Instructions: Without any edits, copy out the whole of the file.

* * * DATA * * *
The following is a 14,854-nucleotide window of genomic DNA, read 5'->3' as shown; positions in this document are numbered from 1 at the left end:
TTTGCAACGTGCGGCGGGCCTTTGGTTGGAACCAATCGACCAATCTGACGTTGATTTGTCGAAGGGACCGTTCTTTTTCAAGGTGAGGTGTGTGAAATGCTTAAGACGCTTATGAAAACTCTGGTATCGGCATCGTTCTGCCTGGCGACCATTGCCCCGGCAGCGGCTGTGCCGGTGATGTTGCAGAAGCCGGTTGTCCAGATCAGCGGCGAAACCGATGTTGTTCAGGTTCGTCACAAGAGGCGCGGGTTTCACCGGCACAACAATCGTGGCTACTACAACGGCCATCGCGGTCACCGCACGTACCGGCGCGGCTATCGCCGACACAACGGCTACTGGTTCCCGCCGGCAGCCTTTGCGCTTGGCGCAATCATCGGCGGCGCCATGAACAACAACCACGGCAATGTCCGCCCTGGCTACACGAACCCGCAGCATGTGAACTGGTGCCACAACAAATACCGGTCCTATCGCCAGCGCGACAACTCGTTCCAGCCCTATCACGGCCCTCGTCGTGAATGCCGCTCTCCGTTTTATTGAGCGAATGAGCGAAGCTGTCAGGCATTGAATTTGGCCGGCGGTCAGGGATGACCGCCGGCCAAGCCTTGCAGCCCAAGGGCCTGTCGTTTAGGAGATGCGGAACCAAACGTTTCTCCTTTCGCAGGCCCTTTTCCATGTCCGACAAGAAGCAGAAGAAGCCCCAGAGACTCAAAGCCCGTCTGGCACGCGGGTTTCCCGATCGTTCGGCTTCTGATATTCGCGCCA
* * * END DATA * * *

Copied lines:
The following is a 14,854-nucleotide window of genomic DNA, read 5'->3' as shown; positions in this document are numbered from 1 at the left end:
TTTGCAACGTGCGGCGGGCCTTTGGTTGGAACCAATCGACCAATCTGACGTTGATTTGTCGAAGGGACCGTTCTTTTTCAAGGTGAGGTGTGTGAAATGCTTAAGACGCTTATGAAAACTCTGGTATCGGCATCGTTCTGCCTGGCGACCATTGCCCCGGCAGCGGCTGTGCCGGTGATGTTGCAGAAGCCGGTTGTCCAGATCAGCGGCGAAACCGATGTTGTTCAGGTTCGTCACAAGAGGCGCGGGTTTCACCGGCACAACAATCGTGGCTACTACAACGGCCATCGCGGTCACCGCACGTACCGGCGCGGCTATCGCCGACACAACGGCTACTGGTTCCCGCCGGCAGCCTTTGCGCTTGGCGCAATCATCGGCGGCGCCATGAACAACAACCACGGCAATGTCCGCCCTGGCTACACGAACCCGCAGCATGTGAACTGGTGCCACAACAAATACCGGTCCTATCGCCAGCGCGACAACTCGTTCCAGCCCTATCACGGCCCTCGTCGTGAATGCCGCTCTCCGTTTTATTGAGCGAATGAGCGAAGCTGTCAGGCATTGAATTTGGCCGGCGGTCAGGGATGACCGCCGGCCAAGCCTTGCAGCCCAAGGGCCTGTCGTTTAGGAGATGCGGAACCAAACGTTTCTCCTTTCGCAGGCCCTTTTCCATGTCCGACAAGAAGCAGAAGAAGCCCCAGAGACTCAAAGCCCGTCTGGCACGCGGGTTTCCCGATCGTTCGGCTTCTGATATTCGCGCCA